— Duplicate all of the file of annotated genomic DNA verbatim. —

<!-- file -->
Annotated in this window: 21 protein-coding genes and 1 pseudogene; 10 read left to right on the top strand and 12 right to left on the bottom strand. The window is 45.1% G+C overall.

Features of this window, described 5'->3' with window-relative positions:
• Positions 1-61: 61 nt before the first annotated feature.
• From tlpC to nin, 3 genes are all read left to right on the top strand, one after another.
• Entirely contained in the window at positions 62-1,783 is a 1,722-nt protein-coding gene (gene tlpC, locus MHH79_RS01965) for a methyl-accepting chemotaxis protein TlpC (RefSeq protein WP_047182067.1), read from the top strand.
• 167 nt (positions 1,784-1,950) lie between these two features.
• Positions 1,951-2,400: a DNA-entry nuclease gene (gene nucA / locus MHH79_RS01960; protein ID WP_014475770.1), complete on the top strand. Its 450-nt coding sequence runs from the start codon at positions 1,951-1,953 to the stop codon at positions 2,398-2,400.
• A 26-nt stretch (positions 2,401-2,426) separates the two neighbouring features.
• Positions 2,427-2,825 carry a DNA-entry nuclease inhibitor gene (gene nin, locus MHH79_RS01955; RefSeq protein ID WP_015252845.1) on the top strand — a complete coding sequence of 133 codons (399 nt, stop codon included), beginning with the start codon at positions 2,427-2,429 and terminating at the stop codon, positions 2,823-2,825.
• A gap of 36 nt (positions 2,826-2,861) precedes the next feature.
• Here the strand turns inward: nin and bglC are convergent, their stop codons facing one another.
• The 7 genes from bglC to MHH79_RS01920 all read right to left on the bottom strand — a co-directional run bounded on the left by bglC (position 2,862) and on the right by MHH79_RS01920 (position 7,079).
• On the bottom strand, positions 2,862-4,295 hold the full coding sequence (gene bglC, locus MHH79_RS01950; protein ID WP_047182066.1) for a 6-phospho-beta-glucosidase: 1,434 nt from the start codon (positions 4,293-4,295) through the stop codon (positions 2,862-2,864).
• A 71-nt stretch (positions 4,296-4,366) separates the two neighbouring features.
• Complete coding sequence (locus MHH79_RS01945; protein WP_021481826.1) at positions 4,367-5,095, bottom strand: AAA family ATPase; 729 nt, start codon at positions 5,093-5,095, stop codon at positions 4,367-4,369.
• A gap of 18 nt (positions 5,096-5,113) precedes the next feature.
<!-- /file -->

Annotated in this window: 21 protein-coding genes and 1 pseudogene; 10 read left to right on the top strand and 12 right to left on the bottom strand. The window is 45.1% G+C overall.

Features of this window, described 5'->3' with window-relative positions:
• Positions 1-61: 61 nt before the first annotated feature.
• From tlpC to nin, 3 genes are all read left to right on the top strand, one after another.
• Entirely contained in the window at positions 62-1,783 is a 1,722-nt protein-coding gene (gene tlpC, locus MHH79_RS01965) for a methyl-accepting chemotaxis protein TlpC (RefSeq protein WP_047182067.1), read from the top strand.
• 167 nt (positions 1,784-1,950) lie between these two features.
• Positions 1,951-2,400: a DNA-entry nuclease gene (gene nucA / locus MHH79_RS01960; protein ID WP_014475770.1), complete on the top strand. Its 450-nt coding sequence runs from the start codon at positions 1,951-1,953 to the stop codon at positions 2,398-2,400.
• A 26-nt stretch (positions 2,401-2,426) separates the two neighbouring features.
• Positions 2,427-2,825 carry a DNA-entry nuclease inhibitor gene (gene nin, locus MHH79_RS01955; RefSeq protein ID WP_015252845.1) on the top strand — a complete coding sequence of 133 codons (399 nt, stop codon included), beginning with the start codon at positions 2,427-2,429 and terminating at the stop codon, positions 2,823-2,825.
• A gap of 36 nt (positions 2,826-2,861) precedes the next feature.
• Here the strand turns inward: nin and bglC are convergent, their stop codons facing one another.
• The 7 genes from bglC to MHH79_RS01920 all read right to left on the bottom strand — a co-directional run bounded on the left by bglC (position 2,862) and on the right by MHH79_RS01920 (position 7,079).
• On the bottom strand, positions 2,862-4,295 hold the full coding sequence (gene bglC, locus MHH79_RS01950; protein ID WP_047182066.1) for a 6-phospho-beta-glucosidase: 1,434 nt from the start codon (positions 4,293-4,295) through the stop codon (positions 2,862-2,864).
• A 71-nt stretch (positions 4,296-4,366) separates the two neighbouring features.
• Complete coding sequence (locus MHH79_RS01945; protein WP_021481826.1) at positions 4,367-5,095, bottom strand: AAA family ATPase; 729 nt, start codon at positions 5,093-5,095, stop codon at positions 4,367-4,369.
• A gap of 18 nt (positions 5,096-5,113) precedes the next feature.